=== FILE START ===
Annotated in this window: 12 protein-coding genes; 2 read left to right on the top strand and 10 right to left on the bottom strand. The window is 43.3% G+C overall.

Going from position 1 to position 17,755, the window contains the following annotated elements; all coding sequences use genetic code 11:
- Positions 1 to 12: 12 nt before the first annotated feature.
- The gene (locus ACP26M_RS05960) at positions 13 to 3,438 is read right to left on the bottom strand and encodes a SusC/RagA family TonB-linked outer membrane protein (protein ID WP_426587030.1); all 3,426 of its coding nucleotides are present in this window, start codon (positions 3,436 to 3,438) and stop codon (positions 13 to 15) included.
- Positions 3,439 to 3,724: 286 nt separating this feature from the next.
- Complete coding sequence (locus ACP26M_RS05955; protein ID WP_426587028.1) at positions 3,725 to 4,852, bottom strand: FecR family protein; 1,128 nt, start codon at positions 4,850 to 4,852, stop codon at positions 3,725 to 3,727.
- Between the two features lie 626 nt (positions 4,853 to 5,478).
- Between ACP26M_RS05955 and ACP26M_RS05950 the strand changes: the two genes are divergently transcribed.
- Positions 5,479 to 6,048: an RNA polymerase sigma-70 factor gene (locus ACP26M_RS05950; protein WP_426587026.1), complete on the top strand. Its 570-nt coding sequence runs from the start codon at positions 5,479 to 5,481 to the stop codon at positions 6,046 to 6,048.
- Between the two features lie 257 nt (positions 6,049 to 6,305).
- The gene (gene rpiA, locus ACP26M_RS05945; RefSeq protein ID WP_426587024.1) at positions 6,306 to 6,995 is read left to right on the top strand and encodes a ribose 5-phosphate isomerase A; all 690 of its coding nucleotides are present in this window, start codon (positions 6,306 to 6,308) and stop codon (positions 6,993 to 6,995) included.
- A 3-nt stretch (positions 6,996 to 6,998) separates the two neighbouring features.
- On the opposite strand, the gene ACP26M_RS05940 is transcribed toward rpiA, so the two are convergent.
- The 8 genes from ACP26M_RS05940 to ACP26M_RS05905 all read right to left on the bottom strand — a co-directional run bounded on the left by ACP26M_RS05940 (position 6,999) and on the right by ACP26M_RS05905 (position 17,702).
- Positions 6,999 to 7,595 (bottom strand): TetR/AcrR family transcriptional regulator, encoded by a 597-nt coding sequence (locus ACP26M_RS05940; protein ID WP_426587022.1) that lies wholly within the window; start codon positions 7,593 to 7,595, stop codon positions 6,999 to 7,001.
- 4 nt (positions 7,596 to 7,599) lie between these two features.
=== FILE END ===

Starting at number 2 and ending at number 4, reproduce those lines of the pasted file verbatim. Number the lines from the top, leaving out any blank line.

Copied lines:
Going from position 1 to position 17,755, the window contains the following annotated elements; all coding sequences use genetic code 11:
- Positions 1 to 12: 12 nt before the first annotated feature.
- The gene (locus ACP26M_RS05960) at positions 13 to 3,438 is read right to left on the bottom strand and encodes a SusC/RagA family TonB-linked outer membrane protein (protein ID WP_426587030.1); all 3,426 of its coding nucleotides are present in this window, start codon (positions 3,436 to 3,438) and stop codon (positions 13 to 15) included.